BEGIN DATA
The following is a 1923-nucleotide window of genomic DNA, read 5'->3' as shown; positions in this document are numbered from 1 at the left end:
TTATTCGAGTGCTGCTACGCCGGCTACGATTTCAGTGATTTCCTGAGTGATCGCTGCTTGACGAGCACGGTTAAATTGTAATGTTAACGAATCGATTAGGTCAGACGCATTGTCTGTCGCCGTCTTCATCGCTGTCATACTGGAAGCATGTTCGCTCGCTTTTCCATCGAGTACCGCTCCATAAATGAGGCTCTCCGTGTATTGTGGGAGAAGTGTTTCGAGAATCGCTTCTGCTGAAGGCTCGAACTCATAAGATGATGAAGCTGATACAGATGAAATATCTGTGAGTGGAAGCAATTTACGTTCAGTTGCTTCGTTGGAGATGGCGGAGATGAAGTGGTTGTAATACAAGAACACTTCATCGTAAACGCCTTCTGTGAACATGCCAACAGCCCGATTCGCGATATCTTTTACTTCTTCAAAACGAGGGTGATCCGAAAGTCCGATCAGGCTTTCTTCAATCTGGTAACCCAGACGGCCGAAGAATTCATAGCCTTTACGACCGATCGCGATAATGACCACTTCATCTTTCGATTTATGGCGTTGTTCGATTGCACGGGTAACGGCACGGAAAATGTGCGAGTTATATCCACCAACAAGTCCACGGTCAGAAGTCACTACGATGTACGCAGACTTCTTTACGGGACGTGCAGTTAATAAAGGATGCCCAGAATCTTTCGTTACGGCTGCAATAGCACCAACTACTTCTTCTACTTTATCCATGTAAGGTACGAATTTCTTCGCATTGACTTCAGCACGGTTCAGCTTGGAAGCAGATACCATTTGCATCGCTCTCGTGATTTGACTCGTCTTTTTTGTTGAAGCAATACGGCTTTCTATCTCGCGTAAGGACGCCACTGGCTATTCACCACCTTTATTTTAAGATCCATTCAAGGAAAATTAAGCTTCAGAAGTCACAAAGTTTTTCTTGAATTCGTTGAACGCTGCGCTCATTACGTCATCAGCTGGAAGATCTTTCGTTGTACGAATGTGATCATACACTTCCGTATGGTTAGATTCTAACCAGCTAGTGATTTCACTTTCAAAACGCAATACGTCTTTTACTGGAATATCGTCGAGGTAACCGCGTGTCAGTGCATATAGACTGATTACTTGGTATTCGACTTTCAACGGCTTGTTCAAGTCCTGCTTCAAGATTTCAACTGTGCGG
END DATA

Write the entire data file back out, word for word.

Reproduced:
The following is a 1923-nucleotide window of genomic DNA, read 5'->3' as shown; positions in this document are numbered from 1 at the left end:
TTATTCGAGTGCTGCTACGCCGGCTACGATTTCAGTGATTTCCTGAGTGATCGCTGCTTGACGAGCACGGTTAAATTGTAATGTTAACGAATCGATTAGGTCAGACGCATTGTCTGTCGCCGTCTTCATCGCTGTCATACTGGAAGCATGTTCGCTCGCTTTTCCATCGAGTACCGCTCCATAAATGAGGCTCTCCGTGTATTGTGGGAGAAGTGTTTCGAGAATCGCTTCTGCTGAAGGCTCGAACTCATAAGATGATGAAGCTGATACAGATGAAATATCTGTGAGTGGAAGCAATTTACGTTCAGTTGCTTCGTTGGAGATGGCGGAGATGAAGTGGTTGTAATACAAGAACACTTCATCGTAAACGCCTTCTGTGAACATGCCAACAGCCCGATTCGCGATATCTTTTACTTCTTCAAAACGAGGGTGATCCGAAAGTCCGATCAGGCTTTCTTCAATCTGGTAACCCAGACGGCCGAAGAATTCATAGCCTTTACGACCGATCGCGATAATGACCACTTCATCTTTCGATTTATGGCGTTGTTCGATTGCACGGGTAACGGCACGGAAAATGTGCGAGTTATATCCACCAACAAGTCCACGGTCAGAAGTCACTACGATGTACGCAGACTTCTTTACGGGACGTGCAGTTAATAAAGGATGCCCAGAATCTTTCGTTACGGCTGCAATAGCACCAACTACTTCTTCTACTTTATCCATGTAAGGTACGAATTTCTTCGCATTGACTTCAGCACGGTTCAGCTTGGAAGCAGATACCATTTGCATCGCTCTCGTGATTTGACTCGTCTTTTTTGTTGAAGCAATACGGCTTTCTATCTCGCGTAAGGACGCCACTGGCTATTCACCACCTTTATTTTAAGATCCATTCAAGGAAAATTAAGCTTCAGAAGTCACAAAGTTTTTCTTGAATTCGTTGAACGCTGCGCTCATTACGTCATCAGCTGGAAGATCTTTCGTTGTACGAATGTGATCATACACTTCCGTATGGTTAGATTCTAACCAGCTAGTGATTTCACTTTCAAAACGCAATACGTCTTTTACTGGAATATCGTCGAGGTAACCGCGTGTCAGTGCATATAGACTGATTACTTGGTATTCGACTTTCAACGGCTTGTTCAAGTCCTGCTTCAAGATTTCAACTGTGCGG